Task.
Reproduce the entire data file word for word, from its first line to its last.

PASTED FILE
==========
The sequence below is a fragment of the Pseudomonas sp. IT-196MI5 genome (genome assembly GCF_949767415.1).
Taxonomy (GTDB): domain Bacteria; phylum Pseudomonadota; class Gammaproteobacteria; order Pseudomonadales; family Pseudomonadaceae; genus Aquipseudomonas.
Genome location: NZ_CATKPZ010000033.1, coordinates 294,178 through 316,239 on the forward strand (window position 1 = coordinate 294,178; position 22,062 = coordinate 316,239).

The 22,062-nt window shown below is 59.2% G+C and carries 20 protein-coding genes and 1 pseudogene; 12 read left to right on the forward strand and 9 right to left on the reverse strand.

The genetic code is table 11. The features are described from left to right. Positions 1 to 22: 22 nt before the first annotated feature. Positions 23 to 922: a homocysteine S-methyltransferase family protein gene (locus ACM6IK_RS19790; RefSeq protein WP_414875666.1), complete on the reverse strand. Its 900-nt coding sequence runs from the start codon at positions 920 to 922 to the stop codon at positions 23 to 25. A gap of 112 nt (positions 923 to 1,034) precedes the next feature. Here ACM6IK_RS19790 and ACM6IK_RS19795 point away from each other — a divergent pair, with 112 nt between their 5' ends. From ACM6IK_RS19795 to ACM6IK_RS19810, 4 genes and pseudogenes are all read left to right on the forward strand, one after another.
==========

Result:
The sequence below is a fragment of the Pseudomonas sp. IT-196MI5 genome (genome assembly GCF_949767415.1).
Taxonomy (GTDB): domain Bacteria; phylum Pseudomonadota; class Gammaproteobacteria; order Pseudomonadales; family Pseudomonadaceae; genus Aquipseudomonas.
Genome location: NZ_CATKPZ010000033.1, coordinates 294,178 through 316,239 on the forward strand (window position 1 = coordinate 294,178; position 22,062 = coordinate 316,239).

The 22,062-nt window shown below is 59.2% G+C and carries 20 protein-coding genes and 1 pseudogene; 12 read left to right on the forward strand and 9 right to left on the reverse strand.

The genetic code is table 11. The features are described from left to right. Positions 1 to 22: 22 nt before the first annotated feature. Positions 23 to 922: a homocysteine S-methyltransferase family protein gene (locus ACM6IK_RS19790; RefSeq protein WP_414875666.1), complete on the reverse strand. Its 900-nt coding sequence runs from the start codon at positions 920 to 922 to the stop codon at positions 23 to 25. A gap of 112 nt (positions 923 to 1,034) precedes the next feature. Here ACM6IK_RS19790 and ACM6IK_RS19795 point away from each other — a divergent pair, with 112 nt between their 5' ends. From ACM6IK_RS19795 to ACM6IK_RS19810, 4 genes and pseudogenes are all read left to right on the forward strand, one after another.